The fashion industry has a huge influence on the global and human resources needed for both production and consumption of products.  So, how does a T-shirt originally sold in a U.S. shopping mall to promote an American sports team end up being worn by an African teen? Globalization, consumerism, and recycling all converge to connect these scenes. Globalization has made it possible to produce clothing at increasingly lower prices, prices so low that many consumers consider this clothing to be disposable. Some call it “fast fashion,” the clothing equivalent of fast food. World textile production has been consistently increasing in recent years. Global population growth and rising living standards has caused an increase in textile demands as a natural consequence of basic needs and also resulted in overconsumption as a consequence of fast fashion trends.

The textile industry comprises many production steps such as fiber harvesting, cleaning, spinning, fabric formation, dyeing, and processing with different treatments. Every step brings about environmental hazards. Cotton production remains very high (over 25 million tonnes per annum), but the growing of cotton crops requires very intensive irrigation (up to 20 000 l of water per kg of cotton) and employs large quantities of pesticides and insecticides for crop control. Due to the land, water and chemicals it uses, global textile production accounts for global emissions equivalent to 1.2 billion tonnes of CO2 every year, a bigger carbon footprint than all international flights and shipping combined.

Fast fashion leaves a pollution footprint with each step of the clothing life cycle generating potential environmental and occupational hazards. For example, polyester, the most widely used manufactured fiber, is made from petroleum. With the rise in production in the fashion industry, demand for man-made fibers, especially polyester, has nearly doubled in the last 15 years, according to figures from the Technical Textile Markets. Similarly, the environmental impact of cotton dyeing is of the most contaminant parts in the whole textile process. It involves the use of big amounts of energy, water, steam, and assorted chemicals like bleaching agents, dyes, wetting agents, soap, softener, and salts, in order to obtain the required colour.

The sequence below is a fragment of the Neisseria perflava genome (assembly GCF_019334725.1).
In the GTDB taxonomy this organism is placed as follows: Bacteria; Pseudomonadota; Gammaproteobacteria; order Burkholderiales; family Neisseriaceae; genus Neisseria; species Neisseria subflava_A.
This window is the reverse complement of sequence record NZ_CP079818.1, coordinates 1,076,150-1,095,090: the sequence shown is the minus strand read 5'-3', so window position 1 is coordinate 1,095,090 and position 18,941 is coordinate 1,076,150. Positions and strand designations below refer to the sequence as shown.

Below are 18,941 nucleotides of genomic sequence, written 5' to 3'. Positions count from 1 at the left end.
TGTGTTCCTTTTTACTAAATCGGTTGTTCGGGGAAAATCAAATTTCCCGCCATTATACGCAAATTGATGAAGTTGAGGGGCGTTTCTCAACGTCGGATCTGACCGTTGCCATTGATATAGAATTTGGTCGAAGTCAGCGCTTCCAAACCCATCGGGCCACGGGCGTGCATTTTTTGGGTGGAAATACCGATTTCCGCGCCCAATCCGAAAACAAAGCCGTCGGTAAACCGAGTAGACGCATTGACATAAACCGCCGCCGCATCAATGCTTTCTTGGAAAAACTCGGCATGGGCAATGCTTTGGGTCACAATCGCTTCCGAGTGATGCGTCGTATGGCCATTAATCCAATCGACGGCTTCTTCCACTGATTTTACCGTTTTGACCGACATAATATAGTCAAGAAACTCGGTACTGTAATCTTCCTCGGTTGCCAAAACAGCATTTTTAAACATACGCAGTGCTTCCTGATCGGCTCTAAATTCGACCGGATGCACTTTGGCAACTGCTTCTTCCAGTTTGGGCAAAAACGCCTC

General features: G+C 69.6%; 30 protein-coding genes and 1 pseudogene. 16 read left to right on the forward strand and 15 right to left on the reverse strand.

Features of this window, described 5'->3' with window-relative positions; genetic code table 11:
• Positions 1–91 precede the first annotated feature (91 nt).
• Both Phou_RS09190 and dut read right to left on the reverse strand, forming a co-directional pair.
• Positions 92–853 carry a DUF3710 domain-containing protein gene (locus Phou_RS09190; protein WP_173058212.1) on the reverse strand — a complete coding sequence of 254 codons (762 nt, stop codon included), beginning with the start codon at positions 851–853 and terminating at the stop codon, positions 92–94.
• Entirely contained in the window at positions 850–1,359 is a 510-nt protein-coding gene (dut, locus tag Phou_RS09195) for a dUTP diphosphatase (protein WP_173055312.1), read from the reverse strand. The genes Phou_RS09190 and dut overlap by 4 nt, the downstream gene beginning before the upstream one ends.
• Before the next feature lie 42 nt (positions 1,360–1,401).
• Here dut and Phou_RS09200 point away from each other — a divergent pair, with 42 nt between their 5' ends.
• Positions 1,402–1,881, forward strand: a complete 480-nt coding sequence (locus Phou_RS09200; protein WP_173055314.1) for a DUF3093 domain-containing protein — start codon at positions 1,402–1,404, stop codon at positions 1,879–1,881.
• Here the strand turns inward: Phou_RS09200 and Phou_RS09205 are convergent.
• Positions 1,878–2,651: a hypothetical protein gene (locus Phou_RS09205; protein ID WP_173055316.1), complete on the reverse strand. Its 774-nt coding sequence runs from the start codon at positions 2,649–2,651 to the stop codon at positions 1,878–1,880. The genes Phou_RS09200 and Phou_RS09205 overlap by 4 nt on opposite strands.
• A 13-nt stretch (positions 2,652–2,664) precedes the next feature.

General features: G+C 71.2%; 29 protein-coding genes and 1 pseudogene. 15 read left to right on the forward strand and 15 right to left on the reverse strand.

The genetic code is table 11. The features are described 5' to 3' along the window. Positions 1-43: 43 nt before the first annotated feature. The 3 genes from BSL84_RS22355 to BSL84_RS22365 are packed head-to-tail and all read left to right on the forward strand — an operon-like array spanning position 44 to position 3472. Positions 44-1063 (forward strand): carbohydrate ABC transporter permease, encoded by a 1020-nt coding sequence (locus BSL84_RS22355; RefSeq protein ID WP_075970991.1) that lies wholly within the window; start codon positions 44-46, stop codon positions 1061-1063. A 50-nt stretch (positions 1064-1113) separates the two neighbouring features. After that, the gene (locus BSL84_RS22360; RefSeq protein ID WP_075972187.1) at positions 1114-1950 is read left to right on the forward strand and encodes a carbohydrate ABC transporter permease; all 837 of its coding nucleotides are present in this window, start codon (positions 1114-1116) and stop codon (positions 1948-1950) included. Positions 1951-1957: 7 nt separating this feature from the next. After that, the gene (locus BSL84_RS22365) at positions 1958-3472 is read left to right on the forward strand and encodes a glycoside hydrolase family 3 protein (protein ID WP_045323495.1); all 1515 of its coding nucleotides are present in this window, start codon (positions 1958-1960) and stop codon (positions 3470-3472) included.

Much of the cotton produced is exported to developing countries with low labor costs, where the material is milled, woven into fabrics, cut, and assembled according to the fashion industry’s specifications.  And with the fierce global competition that demands ever lower production costs, many emerging economies are aiming to get their share of the world’s apparel markets, even if it means lower wages and poor conditions for workers. When it comes to clothing, the rate of production, purchase and disposal has dramatically increased. This means that the path that a T-shirt travels from the sales floor to the landfill has become shorter.

Young woman throwing clothes in walk in closet. Mess in wardrobe and dressing room concept

Although a part of this postconsumer waste is given to charities or passed on to friends and family members, most of it is deposited into the trash and ends up in municipal landfills. Increasing solid waste and solid waste management has become a worldwide environmental matter. In general, awareness of organization and planning in waste management has not yet reached a satisfactory level since the available information about current regulations is deficient and there are also financial limitations in many developing countries. A World Bank study has predicted a 70% global increase in municipal solid waste by 2025, which means that the expected waste volume will rise from today’s 1.3 billion tonnes to 2.2 billion tonnes per year. Solid waste dumping is a crucial risk, especially for developing countries. Insufficient collection and thoughtless disposal of solid waste causes land and air pollution and creates risks to human health and the environment.

Present day ethical consumers tend to seek foods and textile goods from ‘natural’ or ‘organic’ sources, but still mistakenly believe that anything must be harmful if it contains ‘chemicals. In the last decades, several initiatives have been developed to reduce the negative impacts of cotton production. In such a frame, the cultivation following organic farming practices avoids the use of fertilizers, herbicides, and insecticides. The total pesticide consumption involved in the cotton cultivation is estimated at 11% of the world consumption, being around 50% in developing countries. So, the practice of organic agriculture strategies allows to drastically reducing the use of chemicals and the deleterious environmental impacts related to acidification and eutrophication potentials.

At the same time manufacturers have also been changing their attitudes. There has been an increasing awareness that many products could possibly be produced under better environmental conditions; for example, using less energy, attaining better yields, with less water or air pollution and generating less waste or fewer (or no) by-products. There is no doubting the general agreement that a more sustainable future must be an objective we should strive for and, in the field of textiles, progress has been slow but steady. There is today a much greater awareness of ecological and ethical issues than a decade ago, although the willingness to buy organic produce is increasingly dictated by price.

                                                                                                                            Yusuf Esmail ABDALLAH


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Enis, I. Y., Kucukali, M. O., & Sezgin, H. (2019). Global business in local culture (The impact of embeded multinational enterprices). Risk and management of textile waste, 31-48.

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